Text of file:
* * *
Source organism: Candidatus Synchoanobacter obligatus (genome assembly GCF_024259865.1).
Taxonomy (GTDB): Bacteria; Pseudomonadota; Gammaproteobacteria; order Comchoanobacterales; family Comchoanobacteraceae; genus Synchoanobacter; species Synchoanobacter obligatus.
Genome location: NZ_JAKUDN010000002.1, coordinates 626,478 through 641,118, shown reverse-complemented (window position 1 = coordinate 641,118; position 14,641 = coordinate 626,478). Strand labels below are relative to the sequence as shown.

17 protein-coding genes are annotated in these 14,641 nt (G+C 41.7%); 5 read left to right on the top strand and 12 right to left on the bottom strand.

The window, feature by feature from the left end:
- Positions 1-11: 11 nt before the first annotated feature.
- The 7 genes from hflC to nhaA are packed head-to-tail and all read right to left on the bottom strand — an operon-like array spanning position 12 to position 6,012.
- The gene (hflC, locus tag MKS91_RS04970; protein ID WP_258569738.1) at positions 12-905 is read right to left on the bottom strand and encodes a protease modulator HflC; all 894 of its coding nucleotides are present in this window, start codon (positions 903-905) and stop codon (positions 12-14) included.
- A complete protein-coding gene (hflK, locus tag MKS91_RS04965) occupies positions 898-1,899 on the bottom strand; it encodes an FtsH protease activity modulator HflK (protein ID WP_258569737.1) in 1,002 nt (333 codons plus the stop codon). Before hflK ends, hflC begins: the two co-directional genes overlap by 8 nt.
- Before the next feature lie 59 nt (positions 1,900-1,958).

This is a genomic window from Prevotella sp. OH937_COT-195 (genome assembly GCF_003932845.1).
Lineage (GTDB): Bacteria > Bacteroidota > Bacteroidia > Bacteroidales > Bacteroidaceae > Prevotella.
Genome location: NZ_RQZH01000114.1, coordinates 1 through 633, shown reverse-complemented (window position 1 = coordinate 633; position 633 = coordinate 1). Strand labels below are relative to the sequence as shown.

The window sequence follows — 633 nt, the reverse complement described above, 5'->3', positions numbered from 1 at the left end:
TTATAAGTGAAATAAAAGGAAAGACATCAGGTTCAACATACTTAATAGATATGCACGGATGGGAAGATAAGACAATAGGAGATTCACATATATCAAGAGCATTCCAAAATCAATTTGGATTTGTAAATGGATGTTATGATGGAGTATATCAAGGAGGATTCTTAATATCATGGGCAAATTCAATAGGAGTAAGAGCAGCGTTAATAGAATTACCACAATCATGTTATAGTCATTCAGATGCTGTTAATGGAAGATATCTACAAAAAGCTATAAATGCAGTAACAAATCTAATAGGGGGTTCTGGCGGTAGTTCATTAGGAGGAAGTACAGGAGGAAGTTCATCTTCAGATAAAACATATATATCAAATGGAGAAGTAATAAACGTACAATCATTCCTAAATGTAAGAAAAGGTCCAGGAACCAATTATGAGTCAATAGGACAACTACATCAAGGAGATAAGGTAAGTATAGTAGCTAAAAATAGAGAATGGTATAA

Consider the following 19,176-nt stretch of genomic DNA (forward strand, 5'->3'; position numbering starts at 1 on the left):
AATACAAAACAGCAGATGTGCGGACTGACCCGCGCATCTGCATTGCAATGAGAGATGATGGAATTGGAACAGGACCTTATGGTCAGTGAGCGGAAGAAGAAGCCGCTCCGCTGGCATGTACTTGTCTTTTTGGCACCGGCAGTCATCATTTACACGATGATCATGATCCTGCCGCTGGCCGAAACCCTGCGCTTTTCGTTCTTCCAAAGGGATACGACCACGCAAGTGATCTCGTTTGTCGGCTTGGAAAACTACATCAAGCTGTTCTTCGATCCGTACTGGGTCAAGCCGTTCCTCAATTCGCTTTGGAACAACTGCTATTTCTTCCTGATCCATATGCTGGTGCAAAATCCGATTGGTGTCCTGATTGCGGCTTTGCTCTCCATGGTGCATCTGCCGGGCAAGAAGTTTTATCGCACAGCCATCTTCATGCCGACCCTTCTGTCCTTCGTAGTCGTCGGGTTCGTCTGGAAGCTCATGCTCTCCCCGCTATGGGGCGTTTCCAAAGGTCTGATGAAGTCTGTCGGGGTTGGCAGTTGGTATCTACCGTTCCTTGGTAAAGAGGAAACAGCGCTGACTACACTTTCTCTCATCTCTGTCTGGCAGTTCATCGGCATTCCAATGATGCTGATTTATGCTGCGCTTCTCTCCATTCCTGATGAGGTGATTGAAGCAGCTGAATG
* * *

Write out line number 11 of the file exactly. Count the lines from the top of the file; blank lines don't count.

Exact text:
This is a genomic window from Prevotella sp. OH937_COT-195 (genome assembly GCF_003932845.1).